It is easy to forget that when Barack Obama ran for re-election in 2012, his foreign policy was a huge asset. The United States was out of Iraq and doing O.K. in Afghanistan, and had killed Osama bin Laden. Mitt Romney had nothing to shoot at.
Today the president finds it harder to explain his global strategy. His emphasis on "nation-building" at home seems to point in one direction, Secretary of State John Kerry's activist diplomacy in another. Uneasy allies worry that Washington has lost interest in them. Congress is challenging the president on issues from trade to Iran. Critics say American leadership is in decline.
The best way to understand Mr. Obama's predicament is to compare it with that of previous presidents who wound down major wars. He's not the first to promise a less expensive, more sustainable foreign policy at a time when the country feels overextended. Dwight D. Eisenhower after Korea, Richard M. Nixon after Vietnam, and the first George Bush, after the Cold War, said much the same thing. Their less-is-more record contains good news for Mr. Obama, and clear warnings.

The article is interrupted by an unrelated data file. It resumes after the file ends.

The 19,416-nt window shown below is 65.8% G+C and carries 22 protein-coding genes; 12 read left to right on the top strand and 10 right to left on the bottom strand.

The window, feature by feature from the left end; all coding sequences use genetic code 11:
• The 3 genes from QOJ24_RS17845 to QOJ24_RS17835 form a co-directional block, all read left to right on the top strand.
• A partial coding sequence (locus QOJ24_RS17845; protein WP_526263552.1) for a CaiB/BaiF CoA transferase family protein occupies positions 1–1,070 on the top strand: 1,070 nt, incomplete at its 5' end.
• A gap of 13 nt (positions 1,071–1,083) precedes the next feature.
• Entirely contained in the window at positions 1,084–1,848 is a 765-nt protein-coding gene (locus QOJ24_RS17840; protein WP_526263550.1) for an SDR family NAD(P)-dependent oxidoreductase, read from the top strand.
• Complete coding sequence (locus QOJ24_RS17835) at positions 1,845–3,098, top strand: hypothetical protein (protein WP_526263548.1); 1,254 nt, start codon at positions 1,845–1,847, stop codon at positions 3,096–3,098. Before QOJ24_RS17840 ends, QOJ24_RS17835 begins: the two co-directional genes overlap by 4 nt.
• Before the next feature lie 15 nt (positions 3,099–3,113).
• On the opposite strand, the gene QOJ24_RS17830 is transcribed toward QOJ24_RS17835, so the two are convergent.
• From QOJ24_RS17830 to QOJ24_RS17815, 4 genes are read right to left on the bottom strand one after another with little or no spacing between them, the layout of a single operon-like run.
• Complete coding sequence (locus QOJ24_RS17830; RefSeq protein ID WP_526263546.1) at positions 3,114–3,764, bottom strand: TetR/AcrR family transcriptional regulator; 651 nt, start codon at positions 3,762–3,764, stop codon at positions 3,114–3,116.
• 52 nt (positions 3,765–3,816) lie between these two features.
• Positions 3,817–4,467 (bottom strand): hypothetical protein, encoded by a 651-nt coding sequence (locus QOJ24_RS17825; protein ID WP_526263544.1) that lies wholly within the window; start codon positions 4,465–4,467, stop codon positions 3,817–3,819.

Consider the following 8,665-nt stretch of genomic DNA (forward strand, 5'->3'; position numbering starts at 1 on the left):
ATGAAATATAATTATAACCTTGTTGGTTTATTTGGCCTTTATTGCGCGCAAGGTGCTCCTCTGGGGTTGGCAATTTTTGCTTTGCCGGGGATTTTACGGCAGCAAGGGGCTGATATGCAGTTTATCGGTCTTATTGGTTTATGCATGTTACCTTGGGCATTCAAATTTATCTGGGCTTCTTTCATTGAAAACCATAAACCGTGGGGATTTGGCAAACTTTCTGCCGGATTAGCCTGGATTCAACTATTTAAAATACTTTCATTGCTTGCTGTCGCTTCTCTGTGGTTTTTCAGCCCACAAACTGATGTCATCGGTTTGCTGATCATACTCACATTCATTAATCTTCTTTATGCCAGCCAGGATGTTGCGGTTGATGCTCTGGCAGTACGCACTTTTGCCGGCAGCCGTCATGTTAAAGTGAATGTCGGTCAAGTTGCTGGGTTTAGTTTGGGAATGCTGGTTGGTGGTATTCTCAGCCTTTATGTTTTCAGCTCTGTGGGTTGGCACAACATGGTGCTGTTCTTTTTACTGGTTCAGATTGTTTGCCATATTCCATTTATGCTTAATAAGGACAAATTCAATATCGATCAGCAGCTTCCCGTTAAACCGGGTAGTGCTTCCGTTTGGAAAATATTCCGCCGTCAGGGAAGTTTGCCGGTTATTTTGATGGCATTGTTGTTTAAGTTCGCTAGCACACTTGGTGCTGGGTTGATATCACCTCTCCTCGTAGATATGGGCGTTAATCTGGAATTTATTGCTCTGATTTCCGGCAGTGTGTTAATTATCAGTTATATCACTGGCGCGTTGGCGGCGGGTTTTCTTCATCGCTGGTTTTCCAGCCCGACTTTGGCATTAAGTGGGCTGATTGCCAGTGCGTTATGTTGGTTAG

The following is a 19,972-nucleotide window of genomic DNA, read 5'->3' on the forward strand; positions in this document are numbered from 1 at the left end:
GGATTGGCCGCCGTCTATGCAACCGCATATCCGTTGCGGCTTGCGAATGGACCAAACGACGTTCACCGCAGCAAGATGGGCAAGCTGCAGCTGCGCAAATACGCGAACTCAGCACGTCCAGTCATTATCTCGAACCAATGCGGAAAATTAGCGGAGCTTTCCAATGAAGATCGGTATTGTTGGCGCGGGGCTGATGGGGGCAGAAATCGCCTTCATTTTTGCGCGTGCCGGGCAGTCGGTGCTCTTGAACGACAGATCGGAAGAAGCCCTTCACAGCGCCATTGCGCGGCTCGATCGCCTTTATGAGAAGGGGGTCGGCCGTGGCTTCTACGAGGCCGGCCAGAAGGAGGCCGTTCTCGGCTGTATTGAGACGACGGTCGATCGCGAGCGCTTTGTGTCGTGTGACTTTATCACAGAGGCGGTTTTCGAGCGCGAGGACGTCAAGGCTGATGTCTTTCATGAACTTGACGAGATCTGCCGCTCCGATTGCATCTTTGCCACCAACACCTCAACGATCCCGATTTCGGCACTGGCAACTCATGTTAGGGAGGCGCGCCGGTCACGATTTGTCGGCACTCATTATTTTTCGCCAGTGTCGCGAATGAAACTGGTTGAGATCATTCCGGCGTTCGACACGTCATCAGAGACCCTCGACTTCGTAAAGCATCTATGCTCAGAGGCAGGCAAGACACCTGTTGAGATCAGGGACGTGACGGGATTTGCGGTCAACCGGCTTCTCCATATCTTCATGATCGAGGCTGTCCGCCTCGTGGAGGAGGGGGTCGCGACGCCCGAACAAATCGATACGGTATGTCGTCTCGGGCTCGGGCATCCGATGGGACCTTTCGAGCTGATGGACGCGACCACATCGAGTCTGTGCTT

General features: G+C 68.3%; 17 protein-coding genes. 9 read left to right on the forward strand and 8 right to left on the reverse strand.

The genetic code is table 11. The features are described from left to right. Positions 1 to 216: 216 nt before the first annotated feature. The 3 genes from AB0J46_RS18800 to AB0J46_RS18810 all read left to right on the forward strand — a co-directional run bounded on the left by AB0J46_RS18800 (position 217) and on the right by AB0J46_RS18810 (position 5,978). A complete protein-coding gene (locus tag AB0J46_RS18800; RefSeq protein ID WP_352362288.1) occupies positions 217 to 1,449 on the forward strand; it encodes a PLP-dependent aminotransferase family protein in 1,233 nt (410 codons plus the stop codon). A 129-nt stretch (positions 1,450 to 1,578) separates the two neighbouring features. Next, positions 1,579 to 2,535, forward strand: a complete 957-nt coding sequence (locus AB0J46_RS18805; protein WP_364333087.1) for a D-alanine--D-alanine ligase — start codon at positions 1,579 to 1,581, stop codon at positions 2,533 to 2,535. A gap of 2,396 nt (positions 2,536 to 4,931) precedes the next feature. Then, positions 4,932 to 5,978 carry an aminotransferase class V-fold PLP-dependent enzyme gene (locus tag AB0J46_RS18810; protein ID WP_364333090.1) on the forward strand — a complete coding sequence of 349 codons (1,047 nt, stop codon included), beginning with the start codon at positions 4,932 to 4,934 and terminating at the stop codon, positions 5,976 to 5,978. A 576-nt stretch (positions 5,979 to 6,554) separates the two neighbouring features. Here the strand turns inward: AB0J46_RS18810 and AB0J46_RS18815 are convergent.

The public has always supported presidents who get America out of stalemated wars. In their first terms, Presidents Eisenhower, Nixon and Obama reassembled a foreign-policy consensus and were decisively re-elected. Mr. Obama has not lost the argument that America needs relief from global burdens. Polls show the public has no more enthusiasm for the Afghanistan war than he does.